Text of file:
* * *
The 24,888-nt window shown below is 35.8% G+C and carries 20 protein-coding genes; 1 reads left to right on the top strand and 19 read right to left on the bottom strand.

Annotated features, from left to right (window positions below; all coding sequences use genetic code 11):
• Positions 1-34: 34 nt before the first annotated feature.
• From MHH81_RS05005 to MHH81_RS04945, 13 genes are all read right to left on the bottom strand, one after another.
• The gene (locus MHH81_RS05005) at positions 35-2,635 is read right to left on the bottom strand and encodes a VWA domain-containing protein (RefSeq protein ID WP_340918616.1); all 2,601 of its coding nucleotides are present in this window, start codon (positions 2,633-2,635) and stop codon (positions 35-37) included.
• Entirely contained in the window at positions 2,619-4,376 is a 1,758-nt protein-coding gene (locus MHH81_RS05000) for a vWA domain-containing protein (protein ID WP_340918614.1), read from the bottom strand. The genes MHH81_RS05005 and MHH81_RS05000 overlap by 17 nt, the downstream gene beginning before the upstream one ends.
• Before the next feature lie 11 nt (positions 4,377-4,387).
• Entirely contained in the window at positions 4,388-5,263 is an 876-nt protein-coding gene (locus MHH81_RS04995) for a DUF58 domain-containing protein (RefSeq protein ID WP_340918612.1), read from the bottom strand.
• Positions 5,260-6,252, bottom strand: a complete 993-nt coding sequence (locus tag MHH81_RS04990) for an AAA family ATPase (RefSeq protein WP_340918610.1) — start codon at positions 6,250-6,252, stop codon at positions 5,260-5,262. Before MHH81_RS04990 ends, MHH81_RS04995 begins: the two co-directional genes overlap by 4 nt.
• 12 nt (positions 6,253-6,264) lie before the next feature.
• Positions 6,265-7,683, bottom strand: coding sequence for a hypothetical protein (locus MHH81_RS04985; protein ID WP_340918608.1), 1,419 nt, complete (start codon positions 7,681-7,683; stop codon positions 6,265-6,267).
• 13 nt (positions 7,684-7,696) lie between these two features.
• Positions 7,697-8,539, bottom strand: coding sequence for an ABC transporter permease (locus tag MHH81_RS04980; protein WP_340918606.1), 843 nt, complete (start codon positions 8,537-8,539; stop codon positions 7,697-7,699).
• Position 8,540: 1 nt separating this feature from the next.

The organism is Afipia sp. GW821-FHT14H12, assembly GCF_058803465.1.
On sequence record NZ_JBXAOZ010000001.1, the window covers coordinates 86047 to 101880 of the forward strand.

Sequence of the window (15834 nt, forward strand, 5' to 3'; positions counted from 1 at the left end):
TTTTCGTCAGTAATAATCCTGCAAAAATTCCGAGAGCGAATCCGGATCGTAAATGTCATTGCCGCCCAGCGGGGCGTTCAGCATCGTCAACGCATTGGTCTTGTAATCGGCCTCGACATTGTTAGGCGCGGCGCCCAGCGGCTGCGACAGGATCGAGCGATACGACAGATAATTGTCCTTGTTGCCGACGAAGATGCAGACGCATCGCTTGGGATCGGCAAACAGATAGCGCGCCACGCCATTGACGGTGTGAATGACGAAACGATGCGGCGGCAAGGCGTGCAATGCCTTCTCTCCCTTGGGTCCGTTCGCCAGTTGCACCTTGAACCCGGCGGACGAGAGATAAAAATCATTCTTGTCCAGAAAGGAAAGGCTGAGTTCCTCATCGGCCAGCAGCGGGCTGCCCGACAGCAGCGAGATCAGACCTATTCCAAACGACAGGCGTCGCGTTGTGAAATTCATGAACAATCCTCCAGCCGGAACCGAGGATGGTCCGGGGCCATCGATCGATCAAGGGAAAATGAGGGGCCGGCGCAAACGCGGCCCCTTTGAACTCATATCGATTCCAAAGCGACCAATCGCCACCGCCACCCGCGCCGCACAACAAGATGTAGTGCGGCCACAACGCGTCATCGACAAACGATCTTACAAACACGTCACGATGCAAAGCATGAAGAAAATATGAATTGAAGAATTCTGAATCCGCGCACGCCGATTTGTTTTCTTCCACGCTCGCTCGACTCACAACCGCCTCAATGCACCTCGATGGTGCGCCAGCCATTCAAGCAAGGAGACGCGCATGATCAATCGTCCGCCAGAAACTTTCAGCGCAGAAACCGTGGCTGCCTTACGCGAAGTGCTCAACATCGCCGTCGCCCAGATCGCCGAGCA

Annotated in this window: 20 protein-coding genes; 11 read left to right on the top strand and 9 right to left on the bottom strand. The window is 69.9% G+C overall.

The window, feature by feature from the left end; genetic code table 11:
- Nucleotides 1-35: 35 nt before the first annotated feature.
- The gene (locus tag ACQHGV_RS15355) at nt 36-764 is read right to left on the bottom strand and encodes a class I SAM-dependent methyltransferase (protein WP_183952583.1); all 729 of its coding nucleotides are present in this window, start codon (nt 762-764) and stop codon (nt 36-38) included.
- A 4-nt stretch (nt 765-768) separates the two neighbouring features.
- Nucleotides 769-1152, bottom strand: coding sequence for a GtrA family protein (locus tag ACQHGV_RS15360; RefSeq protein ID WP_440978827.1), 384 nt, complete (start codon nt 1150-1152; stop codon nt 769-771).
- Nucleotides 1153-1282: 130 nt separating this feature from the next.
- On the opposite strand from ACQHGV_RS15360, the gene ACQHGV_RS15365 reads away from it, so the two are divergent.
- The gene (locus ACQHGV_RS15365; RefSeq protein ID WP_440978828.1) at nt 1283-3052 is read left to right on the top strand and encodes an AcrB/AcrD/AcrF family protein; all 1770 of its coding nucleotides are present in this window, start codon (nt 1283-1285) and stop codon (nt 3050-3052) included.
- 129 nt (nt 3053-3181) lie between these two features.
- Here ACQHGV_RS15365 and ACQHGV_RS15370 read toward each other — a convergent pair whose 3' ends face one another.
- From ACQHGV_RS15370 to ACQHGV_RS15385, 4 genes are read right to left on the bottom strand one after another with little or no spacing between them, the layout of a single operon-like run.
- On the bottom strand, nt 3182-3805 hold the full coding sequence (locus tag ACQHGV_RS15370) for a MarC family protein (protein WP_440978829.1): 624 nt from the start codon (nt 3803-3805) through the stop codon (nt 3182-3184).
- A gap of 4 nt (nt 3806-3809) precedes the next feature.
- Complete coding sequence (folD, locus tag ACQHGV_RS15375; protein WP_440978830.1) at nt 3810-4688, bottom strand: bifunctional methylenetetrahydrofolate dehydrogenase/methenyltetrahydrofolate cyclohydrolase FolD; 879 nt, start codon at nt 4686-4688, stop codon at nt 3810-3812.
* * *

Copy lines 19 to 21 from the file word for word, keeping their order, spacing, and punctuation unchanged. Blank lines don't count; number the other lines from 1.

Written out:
Annotated in this window: 20 protein-coding genes; 11 read left to right on the top strand and 9 right to left on the bottom strand. The window is 69.9% G+C overall.

The window, feature by feature from the left end; genetic code table 11:
- Nucleotides 1-35: 35 nt before the first annotated feature.